The U.S. economy expanded at a solid 3% seasonally adjusted annual rate in the third quarter of 2017, according to Commerce Department data. Such an expansion came on the heels of 3.1% growth in the second quarter. It also marks the first time of two consecutive quarters of 3% growth or more since mid-2014 for the economy.

The economy shook off the impact of hurricanes Harvey and Irma that was expected to impede growth in the July-September quarter. The hurricanes caused massive damage in Texas and Florida during August and September.

Production at factories, offices and transportation centers were interrupted. Precisely, the storms disrupted fuel production in Texas and agricultural production in Florida. The U.S. economy, in fact, lost 33,000 jobs last month, marking the first month of decline in employment in seven years. (Read More)

3 Best Performing Energy Mutual Funds

Here, we have highlighted three energy mutual funds sporting a Zacks Mutual Fund Rank #1 (Strong Buy) or 2 (Buy). Moreover, these funds have encouraging third-quarter and yearly returns. Additionally, the minimum initial investment is within $5000.

Given a burgeoning U.S. economy and improving energy prices despite two tropical hurricanes, the future of the energy sector seems brighter than ever. We therefore recommend investing in energy mutual funds which now would certainly boost your finances.

We expect these funds to outperform their peers in the future. Remember, the goal of the Zacks Mutual Fund Rank is to guide investors to identify potential winners and losers. Unlike most of the fund-rating systems, the Zacks Mutual Fund Rank is not just focused on past performance, but also on the likely future success of the fund.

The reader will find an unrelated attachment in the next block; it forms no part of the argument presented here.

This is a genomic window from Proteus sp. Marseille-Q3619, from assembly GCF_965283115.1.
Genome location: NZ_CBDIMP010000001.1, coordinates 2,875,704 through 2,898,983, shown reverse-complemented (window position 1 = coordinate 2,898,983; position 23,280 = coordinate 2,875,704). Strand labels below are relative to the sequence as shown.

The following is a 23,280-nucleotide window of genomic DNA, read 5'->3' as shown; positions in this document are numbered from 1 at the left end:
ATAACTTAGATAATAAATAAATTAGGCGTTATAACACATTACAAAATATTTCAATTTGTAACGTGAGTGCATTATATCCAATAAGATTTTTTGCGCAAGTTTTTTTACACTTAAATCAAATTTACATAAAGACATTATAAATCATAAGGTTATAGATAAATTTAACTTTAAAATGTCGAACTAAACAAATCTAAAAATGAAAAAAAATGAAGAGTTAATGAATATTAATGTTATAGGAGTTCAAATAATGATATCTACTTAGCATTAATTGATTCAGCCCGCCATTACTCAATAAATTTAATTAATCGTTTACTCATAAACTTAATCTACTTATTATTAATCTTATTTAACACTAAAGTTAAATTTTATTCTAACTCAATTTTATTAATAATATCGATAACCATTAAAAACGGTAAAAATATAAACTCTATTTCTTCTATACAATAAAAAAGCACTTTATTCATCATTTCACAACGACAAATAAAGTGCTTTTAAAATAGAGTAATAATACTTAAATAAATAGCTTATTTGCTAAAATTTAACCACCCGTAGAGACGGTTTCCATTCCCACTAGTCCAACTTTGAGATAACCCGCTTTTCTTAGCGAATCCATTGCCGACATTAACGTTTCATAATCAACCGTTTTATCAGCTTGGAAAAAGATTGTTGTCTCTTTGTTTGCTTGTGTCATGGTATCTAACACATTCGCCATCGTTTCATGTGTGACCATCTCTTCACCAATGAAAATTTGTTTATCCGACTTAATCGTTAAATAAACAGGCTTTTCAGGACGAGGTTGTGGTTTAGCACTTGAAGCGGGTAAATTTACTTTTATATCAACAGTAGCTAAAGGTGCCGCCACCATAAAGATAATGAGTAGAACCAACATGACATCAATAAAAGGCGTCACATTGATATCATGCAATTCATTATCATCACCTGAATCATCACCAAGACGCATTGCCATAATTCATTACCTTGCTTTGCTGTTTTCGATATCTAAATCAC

Saratoga Energy & Basic Materials I SEPIX seeks appreciation of capital in the long run. SEPIX invests the lion’s share of its assets in equity securities of both foreign as well as domestic companies of any capitalization from the energy and basic materials sector. The fund uses Standard & Poor's classification system to determine whether a company is from the energy or the basic materials sector.

SEPIX, managed by Saratoga Adv, registered third-quarter and one-year returns of 1% and 16.2%, respectively. The fund’s performance, as of the last filing, when compared with funds in its category was in the top 10% in a year’s time. This does not include front and deferred loads.

Vanguard Energy Investor VGENX seeks capital appreciation for the long run. VGENX invests a major portion of its assets in equity securities of companies from the energy sector. The fund normally invests in stocks of companies that are engaged in the production, marketing, transmission and research of energy.

VGENX, managed by Vanguard Group, registered third-quarter and one-year returns of 1.9% and 6.3%, respectively. The fund’s performance, as of the last filing, when compared with funds in its category was in the top 30% in a year. It does not include front and deferred loads.

Columbia Global Energy & Natural Resources Z (UMESX seeks capital growth for the long run. UMESX invests more than 80% of its assets in securities of domestic and foreign companies. The fund primarily focuses on acquiring securities of companies from the natural resources and energy industries. Moreover, UMESX invests more than half of its assets in petroleum and crude oil companies.

UMESX, managed by Columbia, witnessed returns of 2.1% and 15%, respectively in the third quarter and last year. The fund’s performance, as of the last filing, when compared with funds in its category was in the top 12% over a year. It does not include front and deferred loads.